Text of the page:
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  • Simon of the Desert

    Simon of the Desert

    This review may contain spoilers. I can handle the truth.

    Two leading characteristics that can be found consistently throughout the career of Luis Buñuel are his love of surrealism, and his detestation of religion. When one thinks about it, the two themes go rather well together. Many of the beliefs and behaviours inspired by religion are positively surreal in themselves.

    Take the example of the fifth-century Syrian saint, Simeon Stylites, a man who was canonised for nothing more than his decision to stay on top of a high pillar for…

  • Gold Diggers of 1933

    Gold Diggers of 1933

    The 1930s may well be the only decade in history when being a gold digger was something that could be regarded sympathetically. Even 1980s films such as Wall Street which had a character declare that ‘Greed is good’ were intended to be viewed ironically, and not with approval.

    What made the 1930s different was that serious recession was gripping the United States, the worst economic times in recent recorded history. Many people were struggling with crippling unemployment, and had few…

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  • Falling Down

    Falling Down

    The reputation of Joel Schumacher’s 1993 thriller has been affected by the fact that the movie was greatly misunderstood, and it might be said that it was liked and disliked by the wrong people.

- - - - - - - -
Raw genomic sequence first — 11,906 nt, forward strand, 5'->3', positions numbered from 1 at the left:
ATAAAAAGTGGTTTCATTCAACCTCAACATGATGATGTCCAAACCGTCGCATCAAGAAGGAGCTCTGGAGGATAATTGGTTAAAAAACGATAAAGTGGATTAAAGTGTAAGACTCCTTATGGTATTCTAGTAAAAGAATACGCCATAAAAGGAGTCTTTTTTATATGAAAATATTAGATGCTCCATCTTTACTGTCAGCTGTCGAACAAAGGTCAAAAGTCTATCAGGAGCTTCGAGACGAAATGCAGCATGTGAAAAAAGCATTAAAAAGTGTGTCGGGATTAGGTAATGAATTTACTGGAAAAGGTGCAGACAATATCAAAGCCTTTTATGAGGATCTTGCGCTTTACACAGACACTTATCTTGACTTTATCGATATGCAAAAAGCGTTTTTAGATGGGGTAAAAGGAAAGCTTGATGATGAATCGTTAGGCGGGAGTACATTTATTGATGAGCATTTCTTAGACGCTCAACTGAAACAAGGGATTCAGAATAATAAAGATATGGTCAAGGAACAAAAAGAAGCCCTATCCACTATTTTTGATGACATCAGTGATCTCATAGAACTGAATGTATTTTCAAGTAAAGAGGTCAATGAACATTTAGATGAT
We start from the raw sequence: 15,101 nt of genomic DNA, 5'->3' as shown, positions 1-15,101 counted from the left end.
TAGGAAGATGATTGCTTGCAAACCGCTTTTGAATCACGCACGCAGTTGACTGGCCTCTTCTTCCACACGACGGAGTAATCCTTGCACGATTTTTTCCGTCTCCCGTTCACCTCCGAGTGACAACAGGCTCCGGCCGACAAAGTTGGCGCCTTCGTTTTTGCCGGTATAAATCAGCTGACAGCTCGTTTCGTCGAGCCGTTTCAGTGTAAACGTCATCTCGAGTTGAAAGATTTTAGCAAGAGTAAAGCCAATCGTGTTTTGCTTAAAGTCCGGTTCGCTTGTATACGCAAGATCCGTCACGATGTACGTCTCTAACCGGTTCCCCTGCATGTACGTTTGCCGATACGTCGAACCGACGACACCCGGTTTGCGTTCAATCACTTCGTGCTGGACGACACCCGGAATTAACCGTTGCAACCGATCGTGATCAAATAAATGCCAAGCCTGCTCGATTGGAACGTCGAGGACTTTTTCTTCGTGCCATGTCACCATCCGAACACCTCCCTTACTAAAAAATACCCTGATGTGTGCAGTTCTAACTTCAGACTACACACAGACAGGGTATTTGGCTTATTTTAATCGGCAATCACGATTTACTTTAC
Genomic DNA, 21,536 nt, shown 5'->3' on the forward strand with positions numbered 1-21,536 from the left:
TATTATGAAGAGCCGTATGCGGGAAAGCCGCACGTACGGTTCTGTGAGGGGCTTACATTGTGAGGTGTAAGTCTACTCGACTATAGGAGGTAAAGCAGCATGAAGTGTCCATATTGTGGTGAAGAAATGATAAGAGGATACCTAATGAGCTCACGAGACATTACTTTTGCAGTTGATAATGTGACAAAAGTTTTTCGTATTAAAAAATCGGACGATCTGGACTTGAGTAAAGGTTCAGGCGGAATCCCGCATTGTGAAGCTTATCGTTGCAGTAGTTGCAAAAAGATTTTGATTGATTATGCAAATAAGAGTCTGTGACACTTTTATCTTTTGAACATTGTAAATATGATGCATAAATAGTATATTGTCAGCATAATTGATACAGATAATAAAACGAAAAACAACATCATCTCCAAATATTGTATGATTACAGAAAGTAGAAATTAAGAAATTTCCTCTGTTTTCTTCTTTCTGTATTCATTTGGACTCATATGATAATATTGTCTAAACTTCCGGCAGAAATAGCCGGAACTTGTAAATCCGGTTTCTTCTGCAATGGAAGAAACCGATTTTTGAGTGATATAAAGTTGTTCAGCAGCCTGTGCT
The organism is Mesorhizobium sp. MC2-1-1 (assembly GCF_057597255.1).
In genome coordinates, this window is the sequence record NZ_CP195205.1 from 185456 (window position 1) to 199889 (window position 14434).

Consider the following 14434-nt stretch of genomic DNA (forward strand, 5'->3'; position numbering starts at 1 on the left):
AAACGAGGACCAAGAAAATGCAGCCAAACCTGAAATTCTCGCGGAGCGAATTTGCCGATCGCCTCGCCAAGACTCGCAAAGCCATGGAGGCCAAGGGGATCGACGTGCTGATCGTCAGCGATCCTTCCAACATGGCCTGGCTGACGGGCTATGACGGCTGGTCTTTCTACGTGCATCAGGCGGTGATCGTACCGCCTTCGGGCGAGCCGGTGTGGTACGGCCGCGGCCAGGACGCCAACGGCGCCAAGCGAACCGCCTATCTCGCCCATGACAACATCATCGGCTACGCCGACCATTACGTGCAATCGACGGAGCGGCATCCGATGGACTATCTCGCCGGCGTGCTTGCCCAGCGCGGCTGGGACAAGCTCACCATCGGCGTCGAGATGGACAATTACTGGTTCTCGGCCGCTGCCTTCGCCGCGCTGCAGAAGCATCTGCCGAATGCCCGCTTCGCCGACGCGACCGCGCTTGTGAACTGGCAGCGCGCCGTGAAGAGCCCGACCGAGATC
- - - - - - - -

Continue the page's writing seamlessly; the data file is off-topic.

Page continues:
When the film was shown in cinemas, it seemed to offer succour to the angry white conservative males who could not help identifying with a hero who stood up againt minorities, insisted on his rights as a consumer and husband, and who felt disillusioned with a…

  • Through a Glass Darkly

    Through a Glass Darkly

    It was Ingmar Bergman’s 1960s movies that did most to cement the image that many people now have of him – that he is a maker of gloomy, po-faced, and not easily accessible arthouse movies, notable for their slow pace, their long silences punctuated by scenes that are heavy on talking and limited on action, and for their almost unbearable intensity of emotion.

    Through a Glass Darkly seems an apt title in this respect. It is as if Bergman, like…